Cherokee men were in charge of hunting, war, and diplomacy. Cherokee women were in charge of farming, property, and family. Men made political decisions for the tribe, and women made social decisions for the clans. Chiefs were men, and landowners were women.
They do the same things all children do–play with each other, go to school and help around the house. Many Cherokee children enjoy hunting and fishing with their fathers. In the past, Cherokee kids had more chores and less time to play, just like colonial children. But they did have dolls, toys, and games to play.
Cherokee society is historically a matrilineal society and clanship is attained through the mother. Prior to Oklahoma statehood, the women were considered the head of household, and the home and children belonged to her should she separate from a husband.
For a young boy, this meant that the most important men in his childhood were his uncles, not his father. It was his maternal uncle who would teach him about warfare and hunting. The uncle was the disciplinary and tutorial authority within the clan.
The Cherokee people were hunters, gatherers, and farmers. Men would fish and hunt for wild hog, turkey, white-tailed deer, squirrel, and rabbit, while women foraged for wild plants, onions, mushrooms, and berries. Women were also the primary gardeners and grew crops like squash, corn, and beans.
Osiyo! We consider all of you part of our extended family, so this week’s word of the week is “ sidanelv,” which means “family.” Do you have any great memories of your family you’d like to share?
They believed the world should have balance, harmony, cooperation, and respect within the community and between people and the rest of nature. Cherokee myths and legends taught the lessons and practices necessary to maintain natural balance, harmony, and health.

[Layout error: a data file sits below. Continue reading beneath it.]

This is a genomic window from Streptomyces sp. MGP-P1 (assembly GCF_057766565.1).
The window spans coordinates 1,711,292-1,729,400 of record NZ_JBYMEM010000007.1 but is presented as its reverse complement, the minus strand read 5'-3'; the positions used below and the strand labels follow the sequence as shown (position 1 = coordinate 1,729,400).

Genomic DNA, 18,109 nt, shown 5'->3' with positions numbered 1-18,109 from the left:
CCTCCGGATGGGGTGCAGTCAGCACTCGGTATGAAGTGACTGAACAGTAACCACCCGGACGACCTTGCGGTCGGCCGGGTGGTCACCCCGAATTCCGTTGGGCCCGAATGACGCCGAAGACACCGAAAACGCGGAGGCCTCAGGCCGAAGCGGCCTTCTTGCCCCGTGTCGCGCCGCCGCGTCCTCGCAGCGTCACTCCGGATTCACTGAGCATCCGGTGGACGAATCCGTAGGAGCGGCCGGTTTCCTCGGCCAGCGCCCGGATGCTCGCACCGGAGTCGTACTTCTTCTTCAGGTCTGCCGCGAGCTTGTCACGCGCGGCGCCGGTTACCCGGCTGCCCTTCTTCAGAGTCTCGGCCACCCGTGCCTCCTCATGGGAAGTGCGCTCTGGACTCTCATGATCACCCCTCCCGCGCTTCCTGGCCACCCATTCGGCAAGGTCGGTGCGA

Today, three Cherokee tribes are federally recognized: the United Keetoowah Band of Cherokee Indians (UKB) in Oklahoma, the Cherokee Nation (CN) in Oklahoma, and the Eastern Band of Cherokee Indians (EBCI) in North Carolina.
The Cherokee Seven Clans. Long Hair (A NI GI LO HI) – Also known as the Twister, Hair Hanging Down or Wind Clan. They wore elaborate hairdos and walked with a proud, twisting gait. Clan members are regarded as peacemakers; and Peace Chiefs were often from this clan.
John Ross (1790-1866) was the most important Cherokee political leader of the nineteenth century. He helped establish the Cherokee national government and served as the Cherokee Nation’s principal chief for almost 40 years.
Cherokee culture encompasses our longstanding traditions of language, spirituality, food, storytelling and many forms of art, both practical and beautiful. Many Cherokees embrace a mix of both modern and traditional aspects of our culture, and our people today follow many faiths.
The men were responsible for hunting and war. Living in the East, the Cherokee had early contact with the American colonists. They made many treaties with the colonists over the years. They also fought alongside the French in the French and Indian war in 1754 against the British.
Sequoyah was a Native American scholar who created a writing system for his tribe, giving the Cherokee a unique language of their own. The Cherokee home was a solidly built structure that resembled an upside down basket. It was made of branches and river cane and mud with thatched roofs, sunken into the ground a bit.